*  JSMsg feeds on to whatever is already
 *  in the array.
 *
 *  msgAr   Message array to be appended
 *          with messages from the feeds
 *          (for use by the scroller app).
 *
 *  myNs    String containing namespaces for
 *          each JSMsg feed you want to display
 *          messages from.  Leave "" to simply
 *          return your array without additions.
 *
 *  mySeq   Messages from multiple JSMsg files
 *          are normally interleaved. Set this
 *          to 1 to present each JSMsg file
 *          end-to-end.
 *
 *  Example call:
 *
 *      JSMsgNs = "ciq cvs"; // namespaces setting var
 *      JSMsgSeq = 0;        // sequence setting var    
 *      myArray = JSMsgIf(myArray,JSMsgNs,JSMsgSeq);
 *
*/
function JSMsgIf(msgAr, myNs, mySeq)
{
    var TotNS,LongestNS;
    var NSAr = new Array();
    var i,j,k,o;

    if(!myNs) {
        myNs = "";
    }
    if(!mySeq) {
        mySeq = 0;
    }

    /* get the offset
    */
    o = msgAr.length;

    if(myNs) {
        NSAr = myNs.split(" ");
        TotNS = NSAr.length;

        /* Get longest length
        */
        LongestNS = 0;
        j = 0;
        for(i = 0;i < TotNS;i++) {
            j = jsmMetaMsg(NSAr[i], "MetaCount");
            if(j > LongestNS) {
                LongestNS = j;
            }
        }
        if(!j) {
            return(msgAr);
        }

        /* Interleave for now,
         * eventually do Seq
        */
        k = o; // offset
        if(mySeq) {
            for(j = 0;j < TotNS;j++) {
                for(i = 0;i < LongestNS;i++) {
                    if(jsmMetaMsg(NSAr[j],"MetaCount") <= i) {
                        continue;
                    }
                    msgAr[k] = jsmGetN(NSAr[j], "LinkTitle", i);
                    if(!msgAr[k]) { // no linktitle, use body
                        msgAr[k] = jsmGetN(NSAr[j], "Body", i);
                        msgAr[k] += "<br>   -";
                        t = jsmGetN(NSAr[j], "Attrib",i);
                        if(t.length > 17) {
                            t = t.substr(0,14);
                            t += "...";
                        }
                        msgAr[k] += t;
                    }
                    k++;
                }
            }
        }
        else {
            for(j = 0;j < LongestNS;j++) {
                for(i = 0;i < TotNS;i++) {
                    if(jsmMetaMsg(NSAr[i],"MetaCount") <= j) {
                        continue;
                    }
                    msgAr[k] = jsmGetN(NSAr[i], "LinkTitle", j);
                    if(!msgAr[k]) { // no linktitle, use body
                        msgAr[k] = jsmGetN(NSAr[i], "Body", j);
                        msgAr[k] += "<br>   -";
                        t = jsmGetN(NSAr[i], "Attrib",j);
                        if(t.length > 17) {
                            t = t.substr(0,14);
                            t += "...";
                        }
                        msgAr[k] += t;
                    }
                    k++;
                }
            }
        }
    }

    return(msgAr);
}



Content display scripts are enhanced by JSMsg support because they no longer have to ask users to configure them with static messages whenever fresh information display is desired. By supporting the JSMsg convention, these scripts can simply ask their users to place them under a JSMsg file containing the content they want the script to display, along with a namespace string (e.g. "cqc"). The author of the display script does not have to know anything about the content in the JSMsg file. If the JSMsg file is from an outside service like a news headline service, or a quote of the day service, the display script will display that content automatically, as it changes, without requiring the user to change the information in the display script.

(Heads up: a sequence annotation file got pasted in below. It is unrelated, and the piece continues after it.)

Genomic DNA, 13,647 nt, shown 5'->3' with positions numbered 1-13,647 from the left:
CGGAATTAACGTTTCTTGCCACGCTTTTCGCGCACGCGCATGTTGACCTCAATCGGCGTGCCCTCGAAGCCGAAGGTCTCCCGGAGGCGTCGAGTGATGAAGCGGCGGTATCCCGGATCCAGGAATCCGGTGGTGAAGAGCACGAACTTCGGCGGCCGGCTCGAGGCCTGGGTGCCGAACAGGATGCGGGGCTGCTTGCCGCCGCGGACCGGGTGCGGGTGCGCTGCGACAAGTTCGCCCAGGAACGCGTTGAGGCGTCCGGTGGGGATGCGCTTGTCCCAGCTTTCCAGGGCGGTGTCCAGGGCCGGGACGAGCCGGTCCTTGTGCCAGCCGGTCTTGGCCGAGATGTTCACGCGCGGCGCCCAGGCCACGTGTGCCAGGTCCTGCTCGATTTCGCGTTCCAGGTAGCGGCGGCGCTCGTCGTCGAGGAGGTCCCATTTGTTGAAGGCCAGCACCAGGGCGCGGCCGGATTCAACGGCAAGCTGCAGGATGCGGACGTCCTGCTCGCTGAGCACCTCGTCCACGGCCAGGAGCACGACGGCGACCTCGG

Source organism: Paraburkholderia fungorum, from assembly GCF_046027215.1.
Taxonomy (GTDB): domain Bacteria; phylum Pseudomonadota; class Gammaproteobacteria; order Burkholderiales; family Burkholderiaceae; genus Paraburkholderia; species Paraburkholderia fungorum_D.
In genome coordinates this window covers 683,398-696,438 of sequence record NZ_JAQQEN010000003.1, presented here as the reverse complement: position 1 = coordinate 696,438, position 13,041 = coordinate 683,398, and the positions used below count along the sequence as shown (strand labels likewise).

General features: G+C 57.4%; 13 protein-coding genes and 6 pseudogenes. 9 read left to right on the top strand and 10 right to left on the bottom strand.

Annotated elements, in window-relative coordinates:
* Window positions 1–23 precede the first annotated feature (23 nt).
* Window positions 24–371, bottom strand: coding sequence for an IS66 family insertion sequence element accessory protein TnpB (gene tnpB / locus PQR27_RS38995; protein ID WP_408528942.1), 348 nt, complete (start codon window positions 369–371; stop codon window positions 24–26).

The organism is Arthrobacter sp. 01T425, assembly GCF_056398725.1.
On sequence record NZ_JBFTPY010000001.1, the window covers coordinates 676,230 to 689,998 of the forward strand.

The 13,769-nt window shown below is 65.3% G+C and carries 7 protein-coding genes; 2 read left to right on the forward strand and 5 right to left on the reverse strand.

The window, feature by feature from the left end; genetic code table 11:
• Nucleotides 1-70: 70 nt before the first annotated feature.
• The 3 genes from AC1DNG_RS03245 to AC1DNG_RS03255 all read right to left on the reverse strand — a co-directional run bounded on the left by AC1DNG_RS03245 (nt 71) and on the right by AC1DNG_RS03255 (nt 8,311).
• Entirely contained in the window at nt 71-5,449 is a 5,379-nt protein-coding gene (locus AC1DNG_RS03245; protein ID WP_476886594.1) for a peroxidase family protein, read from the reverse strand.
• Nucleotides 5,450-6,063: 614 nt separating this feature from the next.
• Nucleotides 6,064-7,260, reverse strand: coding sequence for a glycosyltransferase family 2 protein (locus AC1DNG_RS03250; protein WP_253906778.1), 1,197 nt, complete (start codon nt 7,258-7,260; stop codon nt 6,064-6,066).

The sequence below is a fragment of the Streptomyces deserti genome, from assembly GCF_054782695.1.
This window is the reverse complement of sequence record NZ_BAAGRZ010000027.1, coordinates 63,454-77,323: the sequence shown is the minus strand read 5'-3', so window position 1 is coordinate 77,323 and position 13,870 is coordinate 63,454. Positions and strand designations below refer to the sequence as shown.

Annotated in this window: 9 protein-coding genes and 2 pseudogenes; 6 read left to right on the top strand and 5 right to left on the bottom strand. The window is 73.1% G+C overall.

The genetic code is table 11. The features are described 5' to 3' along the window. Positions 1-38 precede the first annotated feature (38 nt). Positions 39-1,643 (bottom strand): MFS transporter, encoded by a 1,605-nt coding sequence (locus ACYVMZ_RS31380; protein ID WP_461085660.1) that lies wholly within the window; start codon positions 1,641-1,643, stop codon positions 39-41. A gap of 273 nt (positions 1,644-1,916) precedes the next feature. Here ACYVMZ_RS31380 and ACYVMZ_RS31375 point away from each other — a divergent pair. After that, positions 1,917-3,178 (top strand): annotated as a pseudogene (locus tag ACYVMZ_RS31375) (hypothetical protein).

This is a primary goal of the JSMsg specification; to allow separate JavaScript programs to display any JSMsg file's content, without prior knowledge of the application that produced that JSMsg file.

For those who write JavaScripts that display information in interesting ways, it would be helpful to have a simple set of functions that they can bolt on to their scripts so the information can come from a JSMsg file. I'll try and write such a set of functions and make them available from here when they're done.

If you've written interesting display JavaScripts for which you'd like to add JSMsg support please let me know. so I can list it and a link to your site here.





[top]
Aggregating JSMsg Files

The JSMsg specification allows for a simple script to be written to aggregate the content in other JSMsg.js files included on the page. For functions to help do this, see the section titled JSMsg Client Functions above.

Aggregating services will likely passively parse the content arrays directly. They should take care to discern between the array names specified here and future array names which will be one or two characters long to preserve WAN bandwidth [TBD].




[top]
Permissions

This recommendation is © Copyright, Creativyst, Inc. 2004-2007 ALL RIGHTS RESERVED.

Permission to use this unmodified convention as a component in the designs of commercial or personal products and software offerings is hereby granted.

Links to this paper are always welcome.

However, you may not copy, modify, or distribute this work without first obtaining express written permission from Creativyst, Inc. Those wishing to obtain permission to distribute this paper or derivatives in any form should contact Creativyst.

Permissions printed over code, DTD, and schema files are supported as our permission statement for those constructs.




Want to Contribute?

If you're interested in improving or promoting this convention please contact me. If used, your code and contributions will be attributed to you with a link to your site.
 



© Copyright 2003-2007 Creativyst, Inc.
ALL RIGHTS RESERVED

Written by Dominic Repici


With contributions by:
-